Don Cooke was one of the Americans taken hostage at our embassy in Tehran on November 4, 1979, almost exactly 33 years ago. On Fox News yesterday, he tied the Iranian hostage crisis to the situation in Benghazi, implicitly asserting that President Obama is projecting the same sort of weakness abroad as Jimmy Carter did in the wake of the crisis in Tehran. His reaction to the situation in Benghazi:
It was really very disappointing because one of the first things that I heard was that the security in Benghazi was limited because of considerations for foreign policy, we didn’t want it to seem like an armed camp, we wanted to regularize our relationship, and these are the same sorts of things I heard in Tehran when we were talking about why our security profile was so low-key there. . . .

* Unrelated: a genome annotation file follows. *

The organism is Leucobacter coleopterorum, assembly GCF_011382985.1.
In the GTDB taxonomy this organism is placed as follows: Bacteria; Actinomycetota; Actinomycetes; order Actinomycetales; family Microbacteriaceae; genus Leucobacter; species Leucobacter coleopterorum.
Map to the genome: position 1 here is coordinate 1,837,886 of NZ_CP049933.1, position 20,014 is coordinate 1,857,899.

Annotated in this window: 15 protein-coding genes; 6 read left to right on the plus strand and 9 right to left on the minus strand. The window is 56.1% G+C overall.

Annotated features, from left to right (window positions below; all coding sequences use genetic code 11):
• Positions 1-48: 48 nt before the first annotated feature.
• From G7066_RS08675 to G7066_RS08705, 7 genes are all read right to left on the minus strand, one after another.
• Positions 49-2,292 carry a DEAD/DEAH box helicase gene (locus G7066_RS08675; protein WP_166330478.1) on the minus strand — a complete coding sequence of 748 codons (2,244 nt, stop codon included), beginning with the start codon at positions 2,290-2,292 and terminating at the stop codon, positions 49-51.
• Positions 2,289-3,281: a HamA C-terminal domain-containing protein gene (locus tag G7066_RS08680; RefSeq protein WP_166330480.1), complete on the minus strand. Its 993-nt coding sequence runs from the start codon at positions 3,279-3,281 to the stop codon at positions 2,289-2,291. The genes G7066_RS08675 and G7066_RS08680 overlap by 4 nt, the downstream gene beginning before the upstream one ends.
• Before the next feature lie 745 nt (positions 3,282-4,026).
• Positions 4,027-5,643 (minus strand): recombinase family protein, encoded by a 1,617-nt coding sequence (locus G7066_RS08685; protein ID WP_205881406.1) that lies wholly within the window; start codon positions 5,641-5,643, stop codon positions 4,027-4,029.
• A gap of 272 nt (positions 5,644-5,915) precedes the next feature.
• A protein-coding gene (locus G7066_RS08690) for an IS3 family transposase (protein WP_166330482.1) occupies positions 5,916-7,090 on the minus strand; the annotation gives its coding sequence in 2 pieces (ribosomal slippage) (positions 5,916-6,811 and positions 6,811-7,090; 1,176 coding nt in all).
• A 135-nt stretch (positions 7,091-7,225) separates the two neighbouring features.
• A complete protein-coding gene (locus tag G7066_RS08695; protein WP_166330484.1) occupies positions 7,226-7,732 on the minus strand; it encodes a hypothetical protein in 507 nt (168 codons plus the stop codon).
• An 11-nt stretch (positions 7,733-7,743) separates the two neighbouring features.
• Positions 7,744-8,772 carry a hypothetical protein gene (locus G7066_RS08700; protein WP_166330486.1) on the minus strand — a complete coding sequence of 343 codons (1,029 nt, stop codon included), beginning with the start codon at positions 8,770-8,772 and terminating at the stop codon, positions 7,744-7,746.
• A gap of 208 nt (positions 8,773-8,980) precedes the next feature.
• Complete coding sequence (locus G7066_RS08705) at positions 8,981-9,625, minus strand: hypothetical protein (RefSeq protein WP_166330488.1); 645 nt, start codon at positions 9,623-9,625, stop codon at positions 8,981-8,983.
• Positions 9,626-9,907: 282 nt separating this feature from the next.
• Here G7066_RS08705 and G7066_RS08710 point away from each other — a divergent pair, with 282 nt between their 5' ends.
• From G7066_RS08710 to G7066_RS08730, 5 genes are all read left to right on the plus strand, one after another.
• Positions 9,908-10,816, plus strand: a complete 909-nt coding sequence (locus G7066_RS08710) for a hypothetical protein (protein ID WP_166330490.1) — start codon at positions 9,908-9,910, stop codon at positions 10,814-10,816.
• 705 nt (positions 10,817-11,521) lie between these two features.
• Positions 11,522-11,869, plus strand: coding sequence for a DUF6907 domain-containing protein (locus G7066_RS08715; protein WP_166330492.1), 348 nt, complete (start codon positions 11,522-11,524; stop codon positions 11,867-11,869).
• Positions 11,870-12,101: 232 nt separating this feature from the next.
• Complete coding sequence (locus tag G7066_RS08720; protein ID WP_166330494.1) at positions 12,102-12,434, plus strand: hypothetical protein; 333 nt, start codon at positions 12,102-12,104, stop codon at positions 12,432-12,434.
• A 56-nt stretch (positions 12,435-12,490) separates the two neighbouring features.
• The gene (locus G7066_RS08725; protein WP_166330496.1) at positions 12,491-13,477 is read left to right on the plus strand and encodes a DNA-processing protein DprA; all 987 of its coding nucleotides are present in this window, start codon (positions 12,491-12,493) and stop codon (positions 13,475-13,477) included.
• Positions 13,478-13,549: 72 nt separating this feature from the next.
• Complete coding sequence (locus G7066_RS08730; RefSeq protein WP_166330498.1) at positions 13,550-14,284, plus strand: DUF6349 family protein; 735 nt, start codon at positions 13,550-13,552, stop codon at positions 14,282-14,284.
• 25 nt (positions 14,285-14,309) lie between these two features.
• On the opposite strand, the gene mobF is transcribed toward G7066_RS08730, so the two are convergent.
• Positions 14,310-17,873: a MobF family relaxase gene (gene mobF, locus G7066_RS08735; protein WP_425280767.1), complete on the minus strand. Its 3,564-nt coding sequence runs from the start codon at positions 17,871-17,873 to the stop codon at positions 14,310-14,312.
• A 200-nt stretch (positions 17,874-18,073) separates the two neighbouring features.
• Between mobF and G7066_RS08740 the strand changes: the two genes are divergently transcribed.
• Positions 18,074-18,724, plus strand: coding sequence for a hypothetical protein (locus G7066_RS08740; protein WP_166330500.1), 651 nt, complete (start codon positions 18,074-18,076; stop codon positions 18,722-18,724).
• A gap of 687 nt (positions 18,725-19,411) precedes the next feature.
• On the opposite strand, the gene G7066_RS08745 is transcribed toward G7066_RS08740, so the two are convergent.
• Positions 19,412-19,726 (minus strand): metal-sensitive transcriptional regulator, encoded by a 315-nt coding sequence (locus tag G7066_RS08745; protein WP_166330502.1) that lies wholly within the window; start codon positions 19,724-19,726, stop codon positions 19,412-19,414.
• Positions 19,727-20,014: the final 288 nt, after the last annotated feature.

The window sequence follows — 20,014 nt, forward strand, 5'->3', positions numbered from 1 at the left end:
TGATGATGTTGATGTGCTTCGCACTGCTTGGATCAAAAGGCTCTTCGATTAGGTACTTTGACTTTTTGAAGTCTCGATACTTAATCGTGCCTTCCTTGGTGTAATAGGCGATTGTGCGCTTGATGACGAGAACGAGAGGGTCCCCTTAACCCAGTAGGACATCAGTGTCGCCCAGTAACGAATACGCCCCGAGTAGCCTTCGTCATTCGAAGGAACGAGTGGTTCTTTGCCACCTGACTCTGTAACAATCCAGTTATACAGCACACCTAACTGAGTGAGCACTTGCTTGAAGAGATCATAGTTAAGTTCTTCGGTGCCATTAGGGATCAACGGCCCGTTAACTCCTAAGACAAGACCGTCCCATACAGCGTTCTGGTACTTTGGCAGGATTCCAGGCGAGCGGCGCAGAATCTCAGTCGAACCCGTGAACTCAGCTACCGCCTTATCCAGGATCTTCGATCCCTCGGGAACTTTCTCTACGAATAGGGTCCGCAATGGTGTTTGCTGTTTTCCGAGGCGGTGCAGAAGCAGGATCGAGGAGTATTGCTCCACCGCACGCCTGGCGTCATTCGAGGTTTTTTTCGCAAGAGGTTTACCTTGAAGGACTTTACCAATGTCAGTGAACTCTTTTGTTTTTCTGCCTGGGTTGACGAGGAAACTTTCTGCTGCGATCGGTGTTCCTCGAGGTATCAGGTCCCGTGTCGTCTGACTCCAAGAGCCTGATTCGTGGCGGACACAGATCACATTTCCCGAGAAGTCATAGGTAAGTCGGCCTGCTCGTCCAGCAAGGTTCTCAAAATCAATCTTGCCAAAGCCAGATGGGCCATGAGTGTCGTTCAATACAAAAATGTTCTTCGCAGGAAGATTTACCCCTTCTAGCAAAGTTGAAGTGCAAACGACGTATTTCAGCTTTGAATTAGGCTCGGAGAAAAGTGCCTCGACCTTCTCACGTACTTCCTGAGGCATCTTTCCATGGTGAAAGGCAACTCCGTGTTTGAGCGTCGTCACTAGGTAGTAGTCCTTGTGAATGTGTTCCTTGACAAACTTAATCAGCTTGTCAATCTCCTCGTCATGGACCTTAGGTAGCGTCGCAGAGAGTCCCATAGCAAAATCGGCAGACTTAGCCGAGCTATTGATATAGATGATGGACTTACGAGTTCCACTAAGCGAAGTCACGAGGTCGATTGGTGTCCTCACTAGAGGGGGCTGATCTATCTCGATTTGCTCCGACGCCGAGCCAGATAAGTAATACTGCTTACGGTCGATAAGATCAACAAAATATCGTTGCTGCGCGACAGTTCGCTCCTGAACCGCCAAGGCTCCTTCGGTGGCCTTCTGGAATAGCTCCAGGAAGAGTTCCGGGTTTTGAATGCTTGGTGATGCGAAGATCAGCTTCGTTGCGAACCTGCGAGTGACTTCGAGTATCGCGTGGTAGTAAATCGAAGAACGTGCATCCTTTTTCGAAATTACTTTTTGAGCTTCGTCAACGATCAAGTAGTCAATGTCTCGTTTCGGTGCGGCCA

You have a tragedy that was in some senses avoidable, but also goes beyond the deaths of these four very brave Americans, it really is a foreign policy failure and so you need to tie the issue of adequate security for the compound to what our foreign policy is and what our foreign policy image is overseas.
Mark Bowden’s Guests of the Ayatollah is, in my view, the definitive account of the Iranian hostage crisis. In a 2006 piece for The Atlantic, he recounts that Carter initially met the hostage crisis with “restraint,” which eventually began to look like “weakness and indecision.” With the exception of the fact that Carter eventually sent in a Delta Force team to attempt a rescue, the parallels are notable.